Coastal systems represent primary receptors of landderived nutrients and pollutants, thus playing a crucial role in carbon burial and marine productivity processes. A closer look into potential effects of river floods and following seawater quality modifications is fundamental to specifically explore the links between the marine contamination patterns and the planktonic microbial processes involved in carbon fluxes. Here we investigated the effects of an extreme flood event (8603 m(3) s(-1)) from a large river (Po River, Italy) on the physical and chemical seawater properties, along with the responses of phytoplanktonic and heterotrophic microbial communities to riverine inputs. Following a multidisciplinary oceanographic survey conducted across three sampling transects perpendicular to the Italian coastline, marine waters differently impacted by the river flood could be discriminated according to the variation patterns of relevant seawater properties (i.e., temperature, salinity, dissolved oxygen, total suspended matter). The concentrations of major nutrients and the organic matter composition (i.e., particulate and dissolved organic carbon, stable carbon isotopic composition, chromophoric dissolved organic matter) were significantly higher in waters at high river flood impact levels. The total dissolved organic carbon and the concentrations of selected inorganic and organic pollutants (i.e., heavy metals and polycyclic aromatic hydrocarbons) were unaltered by riverine inputs, showing values similar or lower than those reported at regular flow conditions. Moreover, the phytoplanktonic and heterotrophic microbial communities showed significant changes linked to river flood, as revealed by a net increase of Chlorophyllb concentrations (related to the occurrence of freshwater algal taxa), higher prokaryotic C production rates, and shorter prokaryotic cell turnover times in highly impacted waters. In conclusion, our results showed that an extreme river flood event could represent a source of energy for the microbial metabolism involved in OM transformation processes, with consequences on the microbially-driven Cflux and to the overall productivity of coastal marine systems.

Impact of a river flood on marine water quality and planktonic microbial communities

Bensi M;
2019

Abstract

Coastal systems represent primary receptors of landderived nutrients and pollutants, thus playing a crucial role in carbon burial and marine productivity processes. A closer look into potential effects of river floods and following seawater quality modifications is fundamental to specifically explore the links between the marine contamination patterns and the planktonic microbial processes involved in carbon fluxes. Here we investigated the effects of an extreme flood event (8603 m(3) s(-1)) from a large river (Po River, Italy) on the physical and chemical seawater properties, along with the responses of phytoplanktonic and heterotrophic microbial communities to riverine inputs. Following a multidisciplinary oceanographic survey conducted across three sampling transects perpendicular to the Italian coastline, marine waters differently impacted by the river flood could be discriminated according to the variation patterns of relevant seawater properties (i.e., temperature, salinity, dissolved oxygen, total suspended matter). The concentrations of major nutrients and the organic matter composition (i.e., particulate and dissolved organic carbon, stable carbon isotopic composition, chromophoric dissolved organic matter) were significantly higher in waters at high river flood impact levels. The total dissolved organic carbon and the concentrations of selected inorganic and organic pollutants (i.e., heavy metals and polycyclic aromatic hydrocarbons) were unaltered by riverine inputs, showing values similar or lower than those reported at regular flow conditions. Moreover, the phytoplanktonic and heterotrophic microbial communities showed significant changes linked to river flood, as revealed by a net increase of Chlorophyllb concentrations (related to the occurrence of freshwater algal taxa), higher prokaryotic C production rates, and shorter prokaryotic cell turnover times in highly impacted waters. In conclusion, our results showed that an extreme river flood event could represent a source of energy for the microbial metabolism involved in OM transformation processes, with consequences on the microbially-driven Cflux and to the overall productivity of coastal marine systems.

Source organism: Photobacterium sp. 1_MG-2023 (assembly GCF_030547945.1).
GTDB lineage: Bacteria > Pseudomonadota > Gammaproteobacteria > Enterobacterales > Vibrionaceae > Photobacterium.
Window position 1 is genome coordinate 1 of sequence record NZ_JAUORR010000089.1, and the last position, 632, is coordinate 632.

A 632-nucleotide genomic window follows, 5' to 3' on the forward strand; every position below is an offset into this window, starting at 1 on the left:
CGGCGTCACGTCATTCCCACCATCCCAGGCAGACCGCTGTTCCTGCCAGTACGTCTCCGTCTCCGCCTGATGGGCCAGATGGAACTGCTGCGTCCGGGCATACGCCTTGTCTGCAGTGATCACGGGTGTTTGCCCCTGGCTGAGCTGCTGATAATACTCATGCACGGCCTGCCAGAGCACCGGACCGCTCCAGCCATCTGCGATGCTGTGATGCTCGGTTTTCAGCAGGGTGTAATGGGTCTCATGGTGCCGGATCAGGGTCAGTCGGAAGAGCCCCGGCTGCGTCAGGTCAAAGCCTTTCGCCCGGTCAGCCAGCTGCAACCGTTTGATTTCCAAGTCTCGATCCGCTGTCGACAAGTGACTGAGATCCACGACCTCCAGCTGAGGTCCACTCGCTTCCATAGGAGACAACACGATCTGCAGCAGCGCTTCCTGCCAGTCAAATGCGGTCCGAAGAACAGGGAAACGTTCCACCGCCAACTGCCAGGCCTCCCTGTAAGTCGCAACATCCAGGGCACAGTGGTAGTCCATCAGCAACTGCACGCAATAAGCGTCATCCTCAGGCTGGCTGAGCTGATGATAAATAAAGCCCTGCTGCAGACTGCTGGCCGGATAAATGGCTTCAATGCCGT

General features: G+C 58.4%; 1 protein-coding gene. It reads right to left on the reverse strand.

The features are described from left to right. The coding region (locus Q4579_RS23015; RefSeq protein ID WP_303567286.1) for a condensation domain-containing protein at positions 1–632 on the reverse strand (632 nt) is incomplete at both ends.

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Utilizza questo identificativo per citare o creare un link a questo documento: http://hdl.handle.net/20.500.14083/285
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